Many governments are working to cure disease, halt climate change, provide safe working conditions and/or close gender and racial pay gaps. These issues threaten quality of life globally, and some businesses are working toward such goals, as well.
If you’d like to be a more socially responsible investor, you might seek companies rated highly for their environmental, social and governance, or ESG, behaviors.
What makes a good ESG stock? The company must align its operations to support programs benefiting the environment, local communities, employees and customers, as well as shareholders. Its performance history must be verifiable by ESG rating agencies. Solid financial performance is a primary theme of ESG investing, so ESG investors don’t have to forgo reliable returns.
Here are 10 companies you might research and consider. Each has a high MSCI ESG rating – and in recent years, each has reported robust annualized growth in net income and diluted earnings per share, orEPS: Nvidia (Nasdaq: NVDA), Microsoft (Nasdaq: MSFT), Best Buy (NYSE: BBY), Adobe (Nasdaq: ADBE), Pool Corp. (Nasdaq: POOL), Salesforce (NYSE: CRM), Cadence Design Systems (Nasdaq: CDNS), Intuit (Nasdaq: INTU), Idexx Laboratories (Nasdaq: IDXX) and Lam Research (Nasdaq: LRCX). (The Motley Fool owns shares in and/or has recommended all of these.)
Ask the Fool
Q. I keep hearing that it’s best to invest in stocks for the long term. But how long is that? – P.W., Windham, Maine
A. Aim to hang on to stocks you buy for at least several years, if not decades. Then, keep your focus many years ahead. As long as the company remains healthy and growing, with a rosy future, and as long as its stock price isn’t grossly overvalued, it’s probably best to hang on. Remember that those who made fortunes on stock in, say, Microsoft or Starbucks did so over many years, and didn’t sell after doubling their money.
It’s also worth noting that long-term capital gains (from assets held at least a year and a day) are generally taxed at a lower rate than short-term gains. (Don’t base investing decisions solely on taxes, though.)
Q. Can you explain what “high-yield” stocks are? Should I favor them? – C.N., Garden City, Idaho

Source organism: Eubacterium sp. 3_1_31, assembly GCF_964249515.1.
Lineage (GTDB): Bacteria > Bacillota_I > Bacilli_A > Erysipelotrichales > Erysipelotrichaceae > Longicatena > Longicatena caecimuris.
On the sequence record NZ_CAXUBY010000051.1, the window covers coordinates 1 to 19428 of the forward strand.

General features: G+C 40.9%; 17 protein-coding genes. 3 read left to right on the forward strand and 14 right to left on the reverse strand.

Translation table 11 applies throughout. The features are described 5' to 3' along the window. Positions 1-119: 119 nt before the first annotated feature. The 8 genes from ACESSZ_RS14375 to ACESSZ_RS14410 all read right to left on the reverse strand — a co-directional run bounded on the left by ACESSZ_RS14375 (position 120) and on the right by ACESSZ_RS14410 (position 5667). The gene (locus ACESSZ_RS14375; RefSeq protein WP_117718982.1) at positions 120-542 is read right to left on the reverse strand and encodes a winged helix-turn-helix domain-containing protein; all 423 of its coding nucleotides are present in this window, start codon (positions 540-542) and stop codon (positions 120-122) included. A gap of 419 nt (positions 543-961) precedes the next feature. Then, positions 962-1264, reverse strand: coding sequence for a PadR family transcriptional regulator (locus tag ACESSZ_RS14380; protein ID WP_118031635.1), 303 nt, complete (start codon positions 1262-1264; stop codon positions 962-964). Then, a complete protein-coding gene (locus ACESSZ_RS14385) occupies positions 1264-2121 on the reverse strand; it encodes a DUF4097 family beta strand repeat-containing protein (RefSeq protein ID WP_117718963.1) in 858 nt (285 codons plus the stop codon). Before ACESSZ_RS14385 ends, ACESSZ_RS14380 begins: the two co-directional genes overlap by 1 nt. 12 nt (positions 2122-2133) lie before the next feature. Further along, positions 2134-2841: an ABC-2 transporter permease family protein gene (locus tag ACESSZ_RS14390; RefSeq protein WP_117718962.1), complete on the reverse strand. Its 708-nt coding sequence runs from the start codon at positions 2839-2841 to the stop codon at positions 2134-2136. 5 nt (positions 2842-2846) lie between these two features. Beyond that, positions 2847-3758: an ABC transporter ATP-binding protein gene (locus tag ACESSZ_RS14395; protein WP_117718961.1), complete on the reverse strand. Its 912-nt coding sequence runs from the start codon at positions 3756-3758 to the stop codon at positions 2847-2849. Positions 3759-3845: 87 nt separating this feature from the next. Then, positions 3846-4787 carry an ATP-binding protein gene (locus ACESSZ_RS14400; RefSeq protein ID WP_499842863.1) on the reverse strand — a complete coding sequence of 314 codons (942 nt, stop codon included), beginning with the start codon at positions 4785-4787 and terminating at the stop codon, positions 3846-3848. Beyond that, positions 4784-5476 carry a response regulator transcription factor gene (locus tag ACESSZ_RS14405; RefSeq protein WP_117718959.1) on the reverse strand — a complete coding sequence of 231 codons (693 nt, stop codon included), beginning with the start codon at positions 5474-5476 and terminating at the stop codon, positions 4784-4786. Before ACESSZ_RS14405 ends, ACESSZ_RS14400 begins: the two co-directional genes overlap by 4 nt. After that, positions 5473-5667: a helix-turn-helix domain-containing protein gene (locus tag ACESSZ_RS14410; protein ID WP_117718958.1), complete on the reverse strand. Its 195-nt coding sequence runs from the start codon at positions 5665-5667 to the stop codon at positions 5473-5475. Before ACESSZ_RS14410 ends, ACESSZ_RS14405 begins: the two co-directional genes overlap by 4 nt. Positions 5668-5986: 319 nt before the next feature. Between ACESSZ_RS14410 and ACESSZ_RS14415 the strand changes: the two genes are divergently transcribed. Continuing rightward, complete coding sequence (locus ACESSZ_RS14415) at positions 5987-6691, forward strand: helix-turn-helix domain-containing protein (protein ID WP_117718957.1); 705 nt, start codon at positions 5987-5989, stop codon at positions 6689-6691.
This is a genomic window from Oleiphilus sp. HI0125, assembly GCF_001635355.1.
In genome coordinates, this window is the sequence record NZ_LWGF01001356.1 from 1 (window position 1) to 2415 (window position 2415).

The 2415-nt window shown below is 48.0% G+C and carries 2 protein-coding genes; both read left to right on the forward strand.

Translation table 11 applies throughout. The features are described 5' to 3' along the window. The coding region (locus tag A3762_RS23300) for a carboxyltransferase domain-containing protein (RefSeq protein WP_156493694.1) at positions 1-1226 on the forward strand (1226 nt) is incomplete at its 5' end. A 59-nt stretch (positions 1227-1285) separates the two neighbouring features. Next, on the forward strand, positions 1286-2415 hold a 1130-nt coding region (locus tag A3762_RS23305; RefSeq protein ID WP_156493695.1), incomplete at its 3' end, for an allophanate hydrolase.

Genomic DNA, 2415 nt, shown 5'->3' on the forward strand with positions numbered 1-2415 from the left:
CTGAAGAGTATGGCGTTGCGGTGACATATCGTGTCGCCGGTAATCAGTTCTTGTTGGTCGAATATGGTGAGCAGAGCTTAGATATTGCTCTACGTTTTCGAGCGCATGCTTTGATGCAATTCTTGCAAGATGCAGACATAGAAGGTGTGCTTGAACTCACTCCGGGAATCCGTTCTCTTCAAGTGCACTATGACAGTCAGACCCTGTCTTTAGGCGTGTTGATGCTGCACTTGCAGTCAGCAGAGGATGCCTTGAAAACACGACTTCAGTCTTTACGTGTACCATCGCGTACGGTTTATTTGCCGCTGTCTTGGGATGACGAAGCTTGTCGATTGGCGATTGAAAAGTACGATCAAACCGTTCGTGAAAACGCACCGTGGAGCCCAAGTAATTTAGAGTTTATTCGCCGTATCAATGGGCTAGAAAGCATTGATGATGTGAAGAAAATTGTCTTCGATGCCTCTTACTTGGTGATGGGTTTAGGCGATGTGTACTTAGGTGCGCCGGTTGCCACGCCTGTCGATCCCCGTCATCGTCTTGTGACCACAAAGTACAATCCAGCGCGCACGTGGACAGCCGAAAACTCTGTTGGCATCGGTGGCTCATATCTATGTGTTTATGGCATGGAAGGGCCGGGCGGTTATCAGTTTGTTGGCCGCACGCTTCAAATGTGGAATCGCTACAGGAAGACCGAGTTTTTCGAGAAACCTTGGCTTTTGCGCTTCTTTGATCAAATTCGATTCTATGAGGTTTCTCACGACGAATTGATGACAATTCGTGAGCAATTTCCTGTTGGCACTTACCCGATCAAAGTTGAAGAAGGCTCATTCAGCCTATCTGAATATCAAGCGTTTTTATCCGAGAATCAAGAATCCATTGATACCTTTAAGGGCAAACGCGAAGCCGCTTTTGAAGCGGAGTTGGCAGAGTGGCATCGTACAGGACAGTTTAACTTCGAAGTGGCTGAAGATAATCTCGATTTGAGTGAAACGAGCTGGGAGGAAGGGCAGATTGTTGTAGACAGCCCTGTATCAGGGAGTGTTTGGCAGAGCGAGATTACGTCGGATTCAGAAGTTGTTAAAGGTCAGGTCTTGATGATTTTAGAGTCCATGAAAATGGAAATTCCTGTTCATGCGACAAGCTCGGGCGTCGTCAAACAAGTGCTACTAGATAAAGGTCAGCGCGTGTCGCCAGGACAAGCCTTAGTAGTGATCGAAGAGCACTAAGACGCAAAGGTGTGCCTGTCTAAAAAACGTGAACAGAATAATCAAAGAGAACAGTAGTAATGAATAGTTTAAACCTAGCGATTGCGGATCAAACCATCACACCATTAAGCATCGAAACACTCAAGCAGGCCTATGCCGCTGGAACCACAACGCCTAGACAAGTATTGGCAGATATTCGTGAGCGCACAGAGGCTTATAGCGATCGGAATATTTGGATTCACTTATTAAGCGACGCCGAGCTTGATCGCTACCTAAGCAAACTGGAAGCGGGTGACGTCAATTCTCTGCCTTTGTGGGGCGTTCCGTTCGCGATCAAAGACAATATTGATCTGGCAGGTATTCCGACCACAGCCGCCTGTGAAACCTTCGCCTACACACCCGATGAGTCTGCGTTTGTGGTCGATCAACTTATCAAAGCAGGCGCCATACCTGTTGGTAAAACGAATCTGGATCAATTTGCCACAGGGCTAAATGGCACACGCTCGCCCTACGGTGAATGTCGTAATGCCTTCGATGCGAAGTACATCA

A. Sure. High-yield stocks are ones that pay generous dividends in relation to their stock prices.
A company’s dividend yield is its current annual dividend amount divided by its stock’s current price. So, if Meteorite Insurance Inc. (ticker: HEDSUP) pays $4 per year in dividends (perhaps via quarterly $1 payments) and trades for $100 per share, its yield is 4% – 4 divided by 100 is 0.04, or 4%.
Dividend-paying stocks can be great investments, but don’t look for the highest yields you can find, as they can be tied to shaky companies whose shares have sunk. Instead, seek meaningful yields from healthy companies, perhaps checking before you buy to make sure the stock hasn’t fallen sharply over the past year due to lasting problems with the business.
My dumbest investment
My dumbest investment was in a Chinese solar company. I used to follow a site about alternative energy where the stock was recommended. It all turned out bad. – W.S., online
The Fool responds: Ask yourself some questions: What kind of reputation did this site have? Did it transparently report on the success or failure of its recommendations? Did it have a good long-term track record recommending stocks? Did you do your own research into the company – looking into how much cash and debt it had, whether its revenue and earnings were growing at a good clip or if it was even profitable? Did you learn about the competitive advantages (if any) that it had, and what the stock’s risks were? Answering questions like these can help us qualify or disqualify various stocks in which you’re considering investing.
It’s good to diversify your holdings, including some companies based outside the U.S. (or mutual funds with an international focus), but do so carefully, and consider the economic and political environment in which a candidate company operates. In China, for example, several business leaders have disappeared, and its government has occasionally issued decrees that have hurt various companies.
Remember that another way to invest internationally is via U.S. companies that derive much of their revenue abroad. Coca-Cola recently got just 36% of its revenue from North America.
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